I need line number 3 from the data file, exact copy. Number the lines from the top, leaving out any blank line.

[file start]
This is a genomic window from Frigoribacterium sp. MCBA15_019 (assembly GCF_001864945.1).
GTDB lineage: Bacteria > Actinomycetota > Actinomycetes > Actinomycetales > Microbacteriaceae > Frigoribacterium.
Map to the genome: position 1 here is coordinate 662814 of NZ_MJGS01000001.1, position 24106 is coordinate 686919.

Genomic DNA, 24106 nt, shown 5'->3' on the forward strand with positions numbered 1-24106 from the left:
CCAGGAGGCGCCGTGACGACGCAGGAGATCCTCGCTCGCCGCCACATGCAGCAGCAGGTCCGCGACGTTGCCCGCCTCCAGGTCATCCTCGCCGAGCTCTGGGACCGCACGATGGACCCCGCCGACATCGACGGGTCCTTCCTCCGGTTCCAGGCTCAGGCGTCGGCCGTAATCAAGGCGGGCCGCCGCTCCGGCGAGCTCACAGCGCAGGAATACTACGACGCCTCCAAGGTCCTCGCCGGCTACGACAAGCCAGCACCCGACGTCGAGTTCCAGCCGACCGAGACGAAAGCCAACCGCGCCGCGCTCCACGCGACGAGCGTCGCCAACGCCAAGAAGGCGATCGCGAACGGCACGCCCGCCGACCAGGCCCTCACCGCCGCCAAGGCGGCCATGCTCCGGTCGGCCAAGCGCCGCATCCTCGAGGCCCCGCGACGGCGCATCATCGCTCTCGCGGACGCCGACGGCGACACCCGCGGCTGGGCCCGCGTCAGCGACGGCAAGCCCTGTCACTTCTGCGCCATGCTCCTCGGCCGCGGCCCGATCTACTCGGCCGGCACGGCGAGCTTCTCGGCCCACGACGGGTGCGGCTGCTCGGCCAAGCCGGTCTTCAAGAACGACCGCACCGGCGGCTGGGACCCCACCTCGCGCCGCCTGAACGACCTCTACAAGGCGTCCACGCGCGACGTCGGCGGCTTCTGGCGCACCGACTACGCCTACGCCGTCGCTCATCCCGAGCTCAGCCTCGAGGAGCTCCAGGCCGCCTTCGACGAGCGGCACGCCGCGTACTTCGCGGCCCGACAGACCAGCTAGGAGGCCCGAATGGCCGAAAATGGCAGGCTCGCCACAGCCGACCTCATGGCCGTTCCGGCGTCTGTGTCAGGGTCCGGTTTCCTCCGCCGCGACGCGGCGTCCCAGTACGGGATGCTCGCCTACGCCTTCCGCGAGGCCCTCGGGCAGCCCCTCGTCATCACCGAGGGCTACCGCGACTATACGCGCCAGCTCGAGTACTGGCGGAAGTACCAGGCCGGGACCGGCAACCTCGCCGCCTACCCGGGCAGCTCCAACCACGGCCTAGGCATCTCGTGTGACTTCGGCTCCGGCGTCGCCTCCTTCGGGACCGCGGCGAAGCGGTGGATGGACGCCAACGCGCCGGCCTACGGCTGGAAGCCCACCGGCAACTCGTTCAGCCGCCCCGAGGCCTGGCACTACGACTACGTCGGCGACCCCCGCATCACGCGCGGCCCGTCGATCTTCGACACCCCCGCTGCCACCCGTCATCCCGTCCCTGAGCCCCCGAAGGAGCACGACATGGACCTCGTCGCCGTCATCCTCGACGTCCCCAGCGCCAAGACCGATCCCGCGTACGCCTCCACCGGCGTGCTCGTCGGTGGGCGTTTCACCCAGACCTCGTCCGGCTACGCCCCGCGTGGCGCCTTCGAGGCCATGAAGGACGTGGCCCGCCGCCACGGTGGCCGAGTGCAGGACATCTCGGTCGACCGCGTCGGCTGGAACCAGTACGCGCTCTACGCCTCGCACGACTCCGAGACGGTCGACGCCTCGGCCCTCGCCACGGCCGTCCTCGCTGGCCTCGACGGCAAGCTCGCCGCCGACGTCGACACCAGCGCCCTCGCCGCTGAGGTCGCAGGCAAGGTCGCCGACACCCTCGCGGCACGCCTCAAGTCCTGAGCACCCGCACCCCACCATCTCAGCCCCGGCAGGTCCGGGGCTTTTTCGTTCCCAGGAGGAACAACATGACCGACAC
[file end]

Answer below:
Map to the genome: position 1 here is coordinate 662814 of NZ_MJGS01000001.1, position 24106 is coordinate 686919.